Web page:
The Vacuum Effect

 

The fact is, trap-and-remove doesnít work. ďTrap-and-removeĒ is a euphemism for capturing and killing feral cats, which is Animal Controlís traditional approach to feral cats. Trap-and-remove attempts may temporarily reduce the number of feral cats in a given area, but two things happen: one, unsterilized survivors continue to breed prolifically and, two, other cats move into the now-available territory. This is known as the vacuum effect. 

 

New cats will move in. Feral cats establish territories based on the availability of food sources and shelter. When the cats are removed from this environment, other cats move in to take advantage of whatever sources of food and shelter are available and continue to breed.  The vacuum effect has been documented worldwide.

 

If you stop feeding feral cats, they wonít simply go away. A feeding ban will not make the cats go away and is, in any case, arbitrarily enforced. Why? Cats bond to their territory and are opportunistic scavengers that can, if necessary, survive on garbage. Under a feeding ban, the cats suffer as they search for new sources of food.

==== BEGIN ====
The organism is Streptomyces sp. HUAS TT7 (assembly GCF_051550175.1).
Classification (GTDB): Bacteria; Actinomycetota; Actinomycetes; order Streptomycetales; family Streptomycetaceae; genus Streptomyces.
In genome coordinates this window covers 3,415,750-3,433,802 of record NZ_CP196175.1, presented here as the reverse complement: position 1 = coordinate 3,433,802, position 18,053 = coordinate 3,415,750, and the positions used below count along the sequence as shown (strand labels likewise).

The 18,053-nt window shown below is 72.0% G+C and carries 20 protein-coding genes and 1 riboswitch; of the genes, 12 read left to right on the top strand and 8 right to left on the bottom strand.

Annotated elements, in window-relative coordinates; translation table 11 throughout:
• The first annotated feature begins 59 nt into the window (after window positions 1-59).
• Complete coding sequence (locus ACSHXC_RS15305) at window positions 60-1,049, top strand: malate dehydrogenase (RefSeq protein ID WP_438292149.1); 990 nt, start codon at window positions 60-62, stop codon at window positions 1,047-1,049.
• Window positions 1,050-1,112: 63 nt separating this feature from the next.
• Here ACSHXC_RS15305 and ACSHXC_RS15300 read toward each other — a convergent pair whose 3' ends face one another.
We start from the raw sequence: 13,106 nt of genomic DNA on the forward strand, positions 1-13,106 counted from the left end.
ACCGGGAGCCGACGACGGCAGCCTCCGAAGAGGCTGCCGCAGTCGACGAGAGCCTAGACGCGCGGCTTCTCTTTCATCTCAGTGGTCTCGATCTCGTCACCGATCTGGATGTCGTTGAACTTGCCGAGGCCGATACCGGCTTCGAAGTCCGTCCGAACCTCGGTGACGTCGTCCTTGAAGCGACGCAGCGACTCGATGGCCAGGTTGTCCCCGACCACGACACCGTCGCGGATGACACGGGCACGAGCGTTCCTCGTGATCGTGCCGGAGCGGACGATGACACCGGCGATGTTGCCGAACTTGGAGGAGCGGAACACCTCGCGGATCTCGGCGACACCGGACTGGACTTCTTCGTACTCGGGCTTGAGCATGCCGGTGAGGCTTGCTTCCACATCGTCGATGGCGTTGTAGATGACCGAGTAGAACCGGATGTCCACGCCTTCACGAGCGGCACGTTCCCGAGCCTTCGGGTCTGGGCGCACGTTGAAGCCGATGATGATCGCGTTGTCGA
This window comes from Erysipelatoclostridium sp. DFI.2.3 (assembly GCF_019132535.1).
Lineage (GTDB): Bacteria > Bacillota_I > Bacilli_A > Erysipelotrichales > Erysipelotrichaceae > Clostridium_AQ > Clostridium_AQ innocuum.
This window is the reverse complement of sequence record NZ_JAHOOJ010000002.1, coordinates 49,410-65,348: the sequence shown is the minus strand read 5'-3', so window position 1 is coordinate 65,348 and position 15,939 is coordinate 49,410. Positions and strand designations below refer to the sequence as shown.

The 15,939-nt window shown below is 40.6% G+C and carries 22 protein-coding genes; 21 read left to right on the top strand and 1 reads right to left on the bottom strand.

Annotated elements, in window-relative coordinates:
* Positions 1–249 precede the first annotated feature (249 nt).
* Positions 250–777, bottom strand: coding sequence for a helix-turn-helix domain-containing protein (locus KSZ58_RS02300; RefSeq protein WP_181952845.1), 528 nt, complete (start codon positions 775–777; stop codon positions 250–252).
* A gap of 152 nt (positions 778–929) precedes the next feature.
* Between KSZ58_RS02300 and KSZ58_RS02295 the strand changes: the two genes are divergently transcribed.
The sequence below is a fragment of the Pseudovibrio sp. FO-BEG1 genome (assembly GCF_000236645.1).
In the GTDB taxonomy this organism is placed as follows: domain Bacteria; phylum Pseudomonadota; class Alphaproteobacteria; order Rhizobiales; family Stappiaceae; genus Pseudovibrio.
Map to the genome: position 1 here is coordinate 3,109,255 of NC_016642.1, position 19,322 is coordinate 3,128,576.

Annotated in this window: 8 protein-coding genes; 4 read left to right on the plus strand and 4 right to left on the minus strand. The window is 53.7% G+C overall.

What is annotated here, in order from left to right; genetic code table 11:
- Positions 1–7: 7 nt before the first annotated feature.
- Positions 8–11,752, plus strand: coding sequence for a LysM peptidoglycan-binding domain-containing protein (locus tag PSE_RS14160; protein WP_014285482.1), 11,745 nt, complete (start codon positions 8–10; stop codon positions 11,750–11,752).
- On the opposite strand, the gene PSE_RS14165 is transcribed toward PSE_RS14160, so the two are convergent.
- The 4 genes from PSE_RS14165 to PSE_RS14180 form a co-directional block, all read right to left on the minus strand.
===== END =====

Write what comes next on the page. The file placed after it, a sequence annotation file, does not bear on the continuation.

There is a solution. Trap, neuter, and return (TNR) lowers cat populations.

Hereís how it works. Colony cats are humanely trapped, sterilized, and vaccinated. Strays and young kittens are removed from the colony and adopted into homes. Adult feral cats are ear-tipped for identification and returned to their outdoor homes where their numbers gradually go down through attrition. Itís simple.

 

TNR breaks the cycle of reproduction and lowers cat populations. TNR is cost effective. TNR, which enlists community volunteers in a comprehensive program, costs one-third to one-half as much as trap-and-remove efforts. Why? Trap-and-remove endeavors require continuous trapping and killing, is not supported by the community, and is an unending budget expense. You can make a difference and save lives.

 

Together, we can help people understand how effective the humane solution, TNR, can be. To learn more or to find tools to help you educate people in your area, go to alleycat.org.

 

Reprinted with permission of:

Alley Cat Allies

alleycat@alleycat.org

© 2007, Alley Cat Allies